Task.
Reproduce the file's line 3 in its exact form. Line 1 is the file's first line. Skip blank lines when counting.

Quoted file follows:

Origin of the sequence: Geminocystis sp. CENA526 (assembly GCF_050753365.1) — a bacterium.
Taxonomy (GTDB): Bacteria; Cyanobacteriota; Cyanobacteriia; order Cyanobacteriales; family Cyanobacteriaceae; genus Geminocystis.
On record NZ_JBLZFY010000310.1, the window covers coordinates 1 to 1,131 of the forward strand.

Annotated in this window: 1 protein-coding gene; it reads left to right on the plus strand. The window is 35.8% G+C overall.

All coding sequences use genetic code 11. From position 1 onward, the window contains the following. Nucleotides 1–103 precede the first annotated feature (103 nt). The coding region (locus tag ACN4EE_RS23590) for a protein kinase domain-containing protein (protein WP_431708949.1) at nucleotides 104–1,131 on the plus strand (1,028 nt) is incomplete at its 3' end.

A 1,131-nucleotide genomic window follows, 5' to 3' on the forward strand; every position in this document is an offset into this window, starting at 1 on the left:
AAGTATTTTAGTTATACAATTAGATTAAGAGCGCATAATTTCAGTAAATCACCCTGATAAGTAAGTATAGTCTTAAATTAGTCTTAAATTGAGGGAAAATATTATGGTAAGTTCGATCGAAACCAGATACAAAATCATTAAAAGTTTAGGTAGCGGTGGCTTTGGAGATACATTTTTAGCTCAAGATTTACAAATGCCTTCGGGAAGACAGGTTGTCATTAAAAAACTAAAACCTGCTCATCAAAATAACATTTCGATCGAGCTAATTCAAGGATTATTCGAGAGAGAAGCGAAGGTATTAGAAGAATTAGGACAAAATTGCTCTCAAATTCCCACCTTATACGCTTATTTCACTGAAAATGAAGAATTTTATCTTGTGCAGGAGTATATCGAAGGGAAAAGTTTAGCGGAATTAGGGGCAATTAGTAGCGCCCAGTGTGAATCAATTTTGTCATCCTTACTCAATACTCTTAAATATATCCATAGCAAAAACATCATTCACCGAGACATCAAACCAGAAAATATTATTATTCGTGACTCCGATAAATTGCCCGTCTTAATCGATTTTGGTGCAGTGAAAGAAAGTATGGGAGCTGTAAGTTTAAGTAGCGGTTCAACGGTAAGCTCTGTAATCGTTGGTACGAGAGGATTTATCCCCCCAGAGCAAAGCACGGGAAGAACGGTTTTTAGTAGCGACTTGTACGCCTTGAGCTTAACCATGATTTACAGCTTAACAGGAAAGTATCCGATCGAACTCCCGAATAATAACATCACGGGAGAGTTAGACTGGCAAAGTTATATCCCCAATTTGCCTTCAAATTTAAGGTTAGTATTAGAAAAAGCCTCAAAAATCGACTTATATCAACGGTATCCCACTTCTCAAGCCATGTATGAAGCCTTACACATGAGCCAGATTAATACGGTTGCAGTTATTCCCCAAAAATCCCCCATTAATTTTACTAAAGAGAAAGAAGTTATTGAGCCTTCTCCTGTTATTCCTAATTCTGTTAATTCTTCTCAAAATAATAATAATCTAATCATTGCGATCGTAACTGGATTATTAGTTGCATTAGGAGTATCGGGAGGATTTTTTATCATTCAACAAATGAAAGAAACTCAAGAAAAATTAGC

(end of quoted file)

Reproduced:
On record NZ_JBLZFY010000310.1, the window covers coordinates 1 to 1,131 of the forward strand.